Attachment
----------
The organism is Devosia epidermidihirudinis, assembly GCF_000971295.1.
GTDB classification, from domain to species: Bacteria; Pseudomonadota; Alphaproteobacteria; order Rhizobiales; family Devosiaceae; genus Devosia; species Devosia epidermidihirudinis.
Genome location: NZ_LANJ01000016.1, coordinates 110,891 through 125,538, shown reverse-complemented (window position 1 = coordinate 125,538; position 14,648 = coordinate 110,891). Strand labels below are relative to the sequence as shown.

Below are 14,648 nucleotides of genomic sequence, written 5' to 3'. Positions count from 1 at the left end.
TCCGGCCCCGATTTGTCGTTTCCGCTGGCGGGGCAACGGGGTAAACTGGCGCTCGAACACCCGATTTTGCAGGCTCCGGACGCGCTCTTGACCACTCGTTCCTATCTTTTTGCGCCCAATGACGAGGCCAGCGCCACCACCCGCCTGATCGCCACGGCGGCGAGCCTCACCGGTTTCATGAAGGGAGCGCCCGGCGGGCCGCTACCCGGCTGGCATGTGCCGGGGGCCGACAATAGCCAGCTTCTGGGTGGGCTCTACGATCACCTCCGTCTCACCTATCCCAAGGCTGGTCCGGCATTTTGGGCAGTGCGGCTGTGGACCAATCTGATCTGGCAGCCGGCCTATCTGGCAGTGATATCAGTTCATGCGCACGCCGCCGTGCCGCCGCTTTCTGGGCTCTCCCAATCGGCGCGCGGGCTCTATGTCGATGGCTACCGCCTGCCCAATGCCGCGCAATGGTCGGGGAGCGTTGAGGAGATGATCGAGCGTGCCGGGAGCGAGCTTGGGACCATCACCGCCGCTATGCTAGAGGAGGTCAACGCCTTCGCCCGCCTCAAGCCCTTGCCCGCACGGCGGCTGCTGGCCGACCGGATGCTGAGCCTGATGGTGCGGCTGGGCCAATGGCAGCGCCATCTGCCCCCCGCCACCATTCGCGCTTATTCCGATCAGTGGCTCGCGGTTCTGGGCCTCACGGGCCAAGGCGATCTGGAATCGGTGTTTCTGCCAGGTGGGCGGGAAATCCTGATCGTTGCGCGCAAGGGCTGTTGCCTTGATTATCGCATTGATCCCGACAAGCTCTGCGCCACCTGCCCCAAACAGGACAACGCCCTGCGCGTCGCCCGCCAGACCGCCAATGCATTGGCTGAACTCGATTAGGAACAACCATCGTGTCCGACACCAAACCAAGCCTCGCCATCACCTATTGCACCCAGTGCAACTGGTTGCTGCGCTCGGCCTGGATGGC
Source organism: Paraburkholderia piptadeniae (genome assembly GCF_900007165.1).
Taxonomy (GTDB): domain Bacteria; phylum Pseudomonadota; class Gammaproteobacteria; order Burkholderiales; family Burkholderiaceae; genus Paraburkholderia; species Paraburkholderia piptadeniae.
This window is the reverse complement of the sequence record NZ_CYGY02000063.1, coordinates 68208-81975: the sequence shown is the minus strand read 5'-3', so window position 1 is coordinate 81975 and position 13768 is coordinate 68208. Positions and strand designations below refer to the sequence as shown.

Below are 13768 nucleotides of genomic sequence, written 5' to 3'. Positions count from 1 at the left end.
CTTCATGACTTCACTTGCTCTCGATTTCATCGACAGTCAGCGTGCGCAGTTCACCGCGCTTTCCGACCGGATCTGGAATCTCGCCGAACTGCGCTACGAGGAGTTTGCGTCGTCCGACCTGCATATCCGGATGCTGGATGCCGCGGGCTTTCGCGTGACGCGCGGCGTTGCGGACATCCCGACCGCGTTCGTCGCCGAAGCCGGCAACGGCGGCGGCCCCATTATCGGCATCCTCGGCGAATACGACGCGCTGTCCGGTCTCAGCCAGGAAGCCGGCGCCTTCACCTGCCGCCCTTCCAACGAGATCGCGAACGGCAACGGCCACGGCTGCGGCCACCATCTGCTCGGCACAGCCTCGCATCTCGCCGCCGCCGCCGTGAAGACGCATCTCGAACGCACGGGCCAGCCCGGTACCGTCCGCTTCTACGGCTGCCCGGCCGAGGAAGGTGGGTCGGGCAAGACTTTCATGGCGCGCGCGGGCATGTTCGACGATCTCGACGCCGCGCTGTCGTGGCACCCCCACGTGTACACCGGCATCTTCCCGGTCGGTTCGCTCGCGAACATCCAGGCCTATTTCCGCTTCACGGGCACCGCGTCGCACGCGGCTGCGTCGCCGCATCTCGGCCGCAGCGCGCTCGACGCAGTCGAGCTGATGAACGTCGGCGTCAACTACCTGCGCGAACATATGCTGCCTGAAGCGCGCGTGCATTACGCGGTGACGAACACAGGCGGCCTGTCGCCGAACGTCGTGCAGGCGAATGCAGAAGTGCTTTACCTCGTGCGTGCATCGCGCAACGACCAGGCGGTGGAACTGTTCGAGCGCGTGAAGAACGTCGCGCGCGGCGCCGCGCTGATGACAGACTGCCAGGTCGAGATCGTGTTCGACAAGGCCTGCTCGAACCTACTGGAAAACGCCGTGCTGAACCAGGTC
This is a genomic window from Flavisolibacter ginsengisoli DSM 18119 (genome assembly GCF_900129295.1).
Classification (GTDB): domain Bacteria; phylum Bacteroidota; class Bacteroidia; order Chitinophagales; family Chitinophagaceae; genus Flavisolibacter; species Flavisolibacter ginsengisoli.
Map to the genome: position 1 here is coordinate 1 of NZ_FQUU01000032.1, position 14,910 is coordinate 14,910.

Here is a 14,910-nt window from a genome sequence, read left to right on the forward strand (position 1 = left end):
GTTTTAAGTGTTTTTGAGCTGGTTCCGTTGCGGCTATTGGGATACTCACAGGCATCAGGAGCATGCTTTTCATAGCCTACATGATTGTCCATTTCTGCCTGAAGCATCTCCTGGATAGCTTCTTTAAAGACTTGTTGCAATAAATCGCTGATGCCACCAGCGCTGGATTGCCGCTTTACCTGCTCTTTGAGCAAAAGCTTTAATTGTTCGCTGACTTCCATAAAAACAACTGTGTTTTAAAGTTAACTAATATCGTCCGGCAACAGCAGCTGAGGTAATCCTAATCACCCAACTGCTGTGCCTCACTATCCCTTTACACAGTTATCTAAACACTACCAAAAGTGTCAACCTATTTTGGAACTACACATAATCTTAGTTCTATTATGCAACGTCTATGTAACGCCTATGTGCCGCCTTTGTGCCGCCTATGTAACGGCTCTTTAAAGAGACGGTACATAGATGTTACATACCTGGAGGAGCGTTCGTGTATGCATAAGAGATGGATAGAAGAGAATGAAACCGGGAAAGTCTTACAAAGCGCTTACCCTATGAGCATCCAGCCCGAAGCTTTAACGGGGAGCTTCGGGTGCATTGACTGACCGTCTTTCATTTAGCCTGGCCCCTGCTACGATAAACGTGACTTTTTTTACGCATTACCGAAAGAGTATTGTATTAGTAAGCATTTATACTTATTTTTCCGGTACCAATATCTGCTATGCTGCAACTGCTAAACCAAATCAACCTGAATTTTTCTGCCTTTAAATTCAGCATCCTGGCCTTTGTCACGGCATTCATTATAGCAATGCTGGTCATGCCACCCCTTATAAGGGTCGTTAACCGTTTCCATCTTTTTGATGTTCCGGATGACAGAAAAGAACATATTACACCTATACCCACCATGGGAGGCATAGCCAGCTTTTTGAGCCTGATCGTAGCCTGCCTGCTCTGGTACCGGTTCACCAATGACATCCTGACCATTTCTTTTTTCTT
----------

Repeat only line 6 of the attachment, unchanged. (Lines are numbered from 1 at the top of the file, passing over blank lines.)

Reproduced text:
Source organism: Paraburkholderia piptadeniae (genome assembly GCF_900007165.1).